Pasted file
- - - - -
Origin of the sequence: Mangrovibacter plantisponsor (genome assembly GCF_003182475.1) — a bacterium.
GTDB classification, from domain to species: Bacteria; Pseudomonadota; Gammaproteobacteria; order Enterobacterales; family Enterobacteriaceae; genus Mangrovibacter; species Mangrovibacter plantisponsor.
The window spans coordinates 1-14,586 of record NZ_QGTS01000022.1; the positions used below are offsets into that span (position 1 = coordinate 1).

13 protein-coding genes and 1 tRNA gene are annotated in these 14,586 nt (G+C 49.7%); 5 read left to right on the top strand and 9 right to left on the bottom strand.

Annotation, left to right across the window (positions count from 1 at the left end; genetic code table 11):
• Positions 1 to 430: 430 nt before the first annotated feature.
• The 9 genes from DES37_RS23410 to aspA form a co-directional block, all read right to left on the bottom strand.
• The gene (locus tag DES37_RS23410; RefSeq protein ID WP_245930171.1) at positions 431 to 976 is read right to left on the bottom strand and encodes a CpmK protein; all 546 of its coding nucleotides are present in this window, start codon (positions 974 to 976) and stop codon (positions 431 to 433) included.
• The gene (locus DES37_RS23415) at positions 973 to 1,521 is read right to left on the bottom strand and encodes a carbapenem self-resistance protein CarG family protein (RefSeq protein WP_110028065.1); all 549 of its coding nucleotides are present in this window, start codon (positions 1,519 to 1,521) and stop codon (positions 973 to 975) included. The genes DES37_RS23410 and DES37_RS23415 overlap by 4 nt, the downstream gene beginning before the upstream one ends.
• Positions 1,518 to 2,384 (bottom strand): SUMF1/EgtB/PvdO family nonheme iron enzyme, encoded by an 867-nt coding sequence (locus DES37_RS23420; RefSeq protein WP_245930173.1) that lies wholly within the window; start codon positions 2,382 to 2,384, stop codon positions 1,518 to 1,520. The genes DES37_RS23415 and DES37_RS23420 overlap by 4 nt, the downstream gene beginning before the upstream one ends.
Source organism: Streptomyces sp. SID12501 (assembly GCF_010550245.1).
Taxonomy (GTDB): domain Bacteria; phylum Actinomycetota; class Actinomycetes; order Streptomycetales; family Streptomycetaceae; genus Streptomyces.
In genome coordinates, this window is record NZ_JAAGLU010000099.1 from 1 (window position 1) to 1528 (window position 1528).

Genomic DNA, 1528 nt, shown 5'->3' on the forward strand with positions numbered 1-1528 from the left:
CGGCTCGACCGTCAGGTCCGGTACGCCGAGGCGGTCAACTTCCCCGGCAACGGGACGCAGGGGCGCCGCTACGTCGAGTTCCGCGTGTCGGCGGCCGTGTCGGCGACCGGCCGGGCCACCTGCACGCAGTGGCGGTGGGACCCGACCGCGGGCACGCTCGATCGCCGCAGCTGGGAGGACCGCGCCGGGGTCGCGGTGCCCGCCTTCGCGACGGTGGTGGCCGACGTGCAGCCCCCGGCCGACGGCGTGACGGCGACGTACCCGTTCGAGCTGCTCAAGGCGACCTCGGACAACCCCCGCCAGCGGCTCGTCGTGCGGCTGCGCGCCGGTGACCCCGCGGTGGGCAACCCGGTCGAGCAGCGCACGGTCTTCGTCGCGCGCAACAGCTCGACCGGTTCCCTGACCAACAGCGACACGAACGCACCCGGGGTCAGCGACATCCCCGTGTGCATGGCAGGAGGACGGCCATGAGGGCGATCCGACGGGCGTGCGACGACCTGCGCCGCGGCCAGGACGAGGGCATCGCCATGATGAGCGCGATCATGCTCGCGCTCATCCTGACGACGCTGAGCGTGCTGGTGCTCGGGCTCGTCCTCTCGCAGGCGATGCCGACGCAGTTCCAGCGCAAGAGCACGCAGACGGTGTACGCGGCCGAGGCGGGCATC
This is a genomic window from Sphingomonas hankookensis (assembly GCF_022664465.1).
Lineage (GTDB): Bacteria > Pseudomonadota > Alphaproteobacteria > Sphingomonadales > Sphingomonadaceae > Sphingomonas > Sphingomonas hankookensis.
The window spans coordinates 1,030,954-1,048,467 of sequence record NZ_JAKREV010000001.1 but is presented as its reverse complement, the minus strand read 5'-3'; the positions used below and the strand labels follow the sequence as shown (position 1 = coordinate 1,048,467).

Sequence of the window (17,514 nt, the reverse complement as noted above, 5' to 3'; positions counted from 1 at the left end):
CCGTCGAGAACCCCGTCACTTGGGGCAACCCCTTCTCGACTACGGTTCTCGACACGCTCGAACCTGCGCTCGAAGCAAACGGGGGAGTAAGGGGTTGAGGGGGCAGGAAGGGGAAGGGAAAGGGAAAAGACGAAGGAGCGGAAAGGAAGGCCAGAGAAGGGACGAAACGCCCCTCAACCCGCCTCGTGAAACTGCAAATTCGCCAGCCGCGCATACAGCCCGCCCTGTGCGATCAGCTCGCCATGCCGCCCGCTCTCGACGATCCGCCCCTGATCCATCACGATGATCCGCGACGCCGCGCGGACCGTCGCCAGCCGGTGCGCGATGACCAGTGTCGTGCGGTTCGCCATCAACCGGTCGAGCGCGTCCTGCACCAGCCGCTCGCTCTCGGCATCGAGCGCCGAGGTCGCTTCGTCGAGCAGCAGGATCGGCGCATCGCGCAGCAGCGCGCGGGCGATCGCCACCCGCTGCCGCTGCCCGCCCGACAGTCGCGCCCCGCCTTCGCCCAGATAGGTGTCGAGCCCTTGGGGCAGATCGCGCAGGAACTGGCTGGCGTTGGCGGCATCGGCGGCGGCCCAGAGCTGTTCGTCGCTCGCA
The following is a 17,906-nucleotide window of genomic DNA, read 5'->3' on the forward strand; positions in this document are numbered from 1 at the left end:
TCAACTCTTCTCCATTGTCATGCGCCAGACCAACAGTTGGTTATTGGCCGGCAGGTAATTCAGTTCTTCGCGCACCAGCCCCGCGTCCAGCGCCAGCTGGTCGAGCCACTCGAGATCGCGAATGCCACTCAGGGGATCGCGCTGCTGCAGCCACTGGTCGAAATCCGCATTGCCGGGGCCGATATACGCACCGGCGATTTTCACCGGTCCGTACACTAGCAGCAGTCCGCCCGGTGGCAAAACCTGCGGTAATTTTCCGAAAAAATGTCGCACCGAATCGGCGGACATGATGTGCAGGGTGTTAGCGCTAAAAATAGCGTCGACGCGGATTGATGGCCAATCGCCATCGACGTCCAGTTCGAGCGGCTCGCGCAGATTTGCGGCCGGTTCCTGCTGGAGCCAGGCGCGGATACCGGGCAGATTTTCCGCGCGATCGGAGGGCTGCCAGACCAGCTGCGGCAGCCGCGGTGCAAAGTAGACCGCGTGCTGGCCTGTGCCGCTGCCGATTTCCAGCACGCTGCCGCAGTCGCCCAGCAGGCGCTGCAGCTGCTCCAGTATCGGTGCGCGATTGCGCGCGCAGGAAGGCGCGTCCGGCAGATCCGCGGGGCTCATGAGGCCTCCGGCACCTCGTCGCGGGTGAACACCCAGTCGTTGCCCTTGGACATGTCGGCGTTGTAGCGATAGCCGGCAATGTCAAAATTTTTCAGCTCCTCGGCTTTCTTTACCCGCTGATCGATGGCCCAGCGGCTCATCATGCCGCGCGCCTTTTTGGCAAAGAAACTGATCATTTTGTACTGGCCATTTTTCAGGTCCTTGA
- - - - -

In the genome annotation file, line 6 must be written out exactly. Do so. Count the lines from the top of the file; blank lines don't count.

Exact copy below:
• Positions 1 to 430: 430 nt before the first annotated feature.